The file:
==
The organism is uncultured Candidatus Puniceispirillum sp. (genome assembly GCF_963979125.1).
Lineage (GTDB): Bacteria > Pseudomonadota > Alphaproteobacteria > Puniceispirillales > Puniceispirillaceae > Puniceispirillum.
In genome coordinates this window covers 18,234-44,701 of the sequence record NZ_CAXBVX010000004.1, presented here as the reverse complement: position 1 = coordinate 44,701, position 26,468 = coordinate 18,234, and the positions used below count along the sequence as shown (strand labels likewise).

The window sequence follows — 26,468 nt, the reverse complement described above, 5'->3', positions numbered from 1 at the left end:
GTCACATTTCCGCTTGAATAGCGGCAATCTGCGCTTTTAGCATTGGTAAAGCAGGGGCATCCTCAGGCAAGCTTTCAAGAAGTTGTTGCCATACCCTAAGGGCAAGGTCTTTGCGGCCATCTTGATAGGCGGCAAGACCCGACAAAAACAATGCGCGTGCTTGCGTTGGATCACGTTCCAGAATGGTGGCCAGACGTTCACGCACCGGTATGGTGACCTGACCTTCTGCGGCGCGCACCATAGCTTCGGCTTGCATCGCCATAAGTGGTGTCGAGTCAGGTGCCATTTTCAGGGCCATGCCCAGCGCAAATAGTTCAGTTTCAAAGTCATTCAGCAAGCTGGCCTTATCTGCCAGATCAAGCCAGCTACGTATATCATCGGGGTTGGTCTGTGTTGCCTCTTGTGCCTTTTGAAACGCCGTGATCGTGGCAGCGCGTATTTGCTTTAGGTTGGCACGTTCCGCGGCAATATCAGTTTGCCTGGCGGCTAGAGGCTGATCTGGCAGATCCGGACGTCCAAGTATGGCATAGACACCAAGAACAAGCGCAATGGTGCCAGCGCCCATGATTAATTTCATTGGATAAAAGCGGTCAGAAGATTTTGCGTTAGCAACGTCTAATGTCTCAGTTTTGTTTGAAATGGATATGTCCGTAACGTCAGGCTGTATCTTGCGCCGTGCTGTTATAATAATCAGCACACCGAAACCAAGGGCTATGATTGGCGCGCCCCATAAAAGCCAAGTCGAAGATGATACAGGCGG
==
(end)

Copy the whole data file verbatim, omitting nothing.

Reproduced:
The organism is uncultured Candidatus Puniceispirillum sp. (genome assembly GCF_963979125.1).
Lineage (GTDB): Bacteria > Pseudomonadota > Alphaproteobacteria > Puniceispirillales > Puniceispirillaceae > Puniceispirillum.
In genome coordinates this window covers 18,234-44,701 of the sequence record NZ_CAXBVX010000004.1, presented here as the reverse complement: position 1 = coordinate 44,701, position 26,468 = coordinate 18,234, and the positions used below count along the sequence as shown (strand labels likewise).

The window sequence follows — 26,468 nt, the reverse complement described above, 5'->3', positions numbered from 1 at the left end:
GTCACATTTCCGCTTGAATAGCGGCAATCTGCGCTTTTAGCATTGGTAAAGCAGGGGCATCCTCAGGCAAGCTTTCAAGAAGTTGTTGCCATACCCTAAGGGCAAGGTCTTTGCGGCCATCTTGATAGGCGGCAAGACCCGACAAAAACAATGCGCGTGCTTGCGTTGGATCACGTTCCAGAATGGTGGCCAGACGTTCACGCACCGGTATGGTGACCTGACCTTCTGCGGCGCGCACCATAGCTTCGGCTTGCATCGCCATAAGTGGTGTCGAGTCAGGTGCCATTTTCAGGGCCATGCCCAGCGCAAATAGTTCAGTTTCAAAGTCATTCAGCAAGCTGGCCTTATCTGCCAGATCAAGCCAGCTACGTATATCATCGGGGTTGGTCTGTGTTGCCTCTTGTGCCTTTTGAAACGCCGTGATCGTGGCAGCGCGTATTTGCTTTAGGTTGGCACGTTCCGCGGCAATATCAGTTTGCCTGGCGGCTAGAGGCTGATCTGGCAGATCCGGACGTCCAAGTATGGCATAGACACCAAGAACAAGCGCAATGGTGCCAGCGCCCATGATTAATTTCATTGGATAAAAGCGGTCAGAAGATTTTGCGTTAGCAACGTCTAATGTCTCAGTTTTGTTTGAAATGGATATGTCCGTAACGTCAGGCTGTATCTTGCGCCGTGCTGTTATAATAATCAGCACACCGAAACCAAGGGCTATGATTGGCGCGCCCCATAAAAGCCAAGTCGAAGATGATACAGGCGG